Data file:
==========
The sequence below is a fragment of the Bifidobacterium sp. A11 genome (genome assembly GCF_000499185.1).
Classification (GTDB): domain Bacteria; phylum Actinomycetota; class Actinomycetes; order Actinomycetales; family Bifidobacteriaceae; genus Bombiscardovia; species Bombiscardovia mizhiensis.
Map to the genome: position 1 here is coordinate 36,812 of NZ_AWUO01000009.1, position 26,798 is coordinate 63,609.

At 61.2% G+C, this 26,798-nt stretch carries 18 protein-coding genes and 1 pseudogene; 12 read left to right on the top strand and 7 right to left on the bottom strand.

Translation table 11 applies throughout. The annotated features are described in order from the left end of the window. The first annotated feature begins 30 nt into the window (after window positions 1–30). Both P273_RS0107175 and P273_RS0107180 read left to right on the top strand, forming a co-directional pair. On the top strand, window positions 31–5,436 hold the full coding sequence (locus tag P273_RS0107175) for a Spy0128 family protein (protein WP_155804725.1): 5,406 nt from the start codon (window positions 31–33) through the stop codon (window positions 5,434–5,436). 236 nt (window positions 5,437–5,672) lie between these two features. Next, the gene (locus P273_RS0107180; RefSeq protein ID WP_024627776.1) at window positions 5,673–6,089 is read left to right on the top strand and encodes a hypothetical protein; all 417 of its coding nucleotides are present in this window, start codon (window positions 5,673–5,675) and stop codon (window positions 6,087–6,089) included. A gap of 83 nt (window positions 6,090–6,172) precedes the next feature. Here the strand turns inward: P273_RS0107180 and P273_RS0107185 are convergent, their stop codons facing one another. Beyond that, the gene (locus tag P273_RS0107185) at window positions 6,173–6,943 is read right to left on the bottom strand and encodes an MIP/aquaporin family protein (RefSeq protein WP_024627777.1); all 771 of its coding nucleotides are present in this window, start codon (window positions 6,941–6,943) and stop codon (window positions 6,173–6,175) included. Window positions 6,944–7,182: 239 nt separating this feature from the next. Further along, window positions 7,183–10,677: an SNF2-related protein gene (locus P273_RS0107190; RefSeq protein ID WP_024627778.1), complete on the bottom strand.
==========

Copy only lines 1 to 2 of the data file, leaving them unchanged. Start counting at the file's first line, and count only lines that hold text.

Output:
The sequence below is a fragment of the Bifidobacterium sp. A11 genome (genome assembly GCF_000499185.1).
Classification (GTDB): domain Bacteria; phylum Actinomycetota; class Actinomycetes; order Actinomycetales; family Bifidobacteriaceae; genus Bombiscardovia; species Bombiscardovia mizhiensis.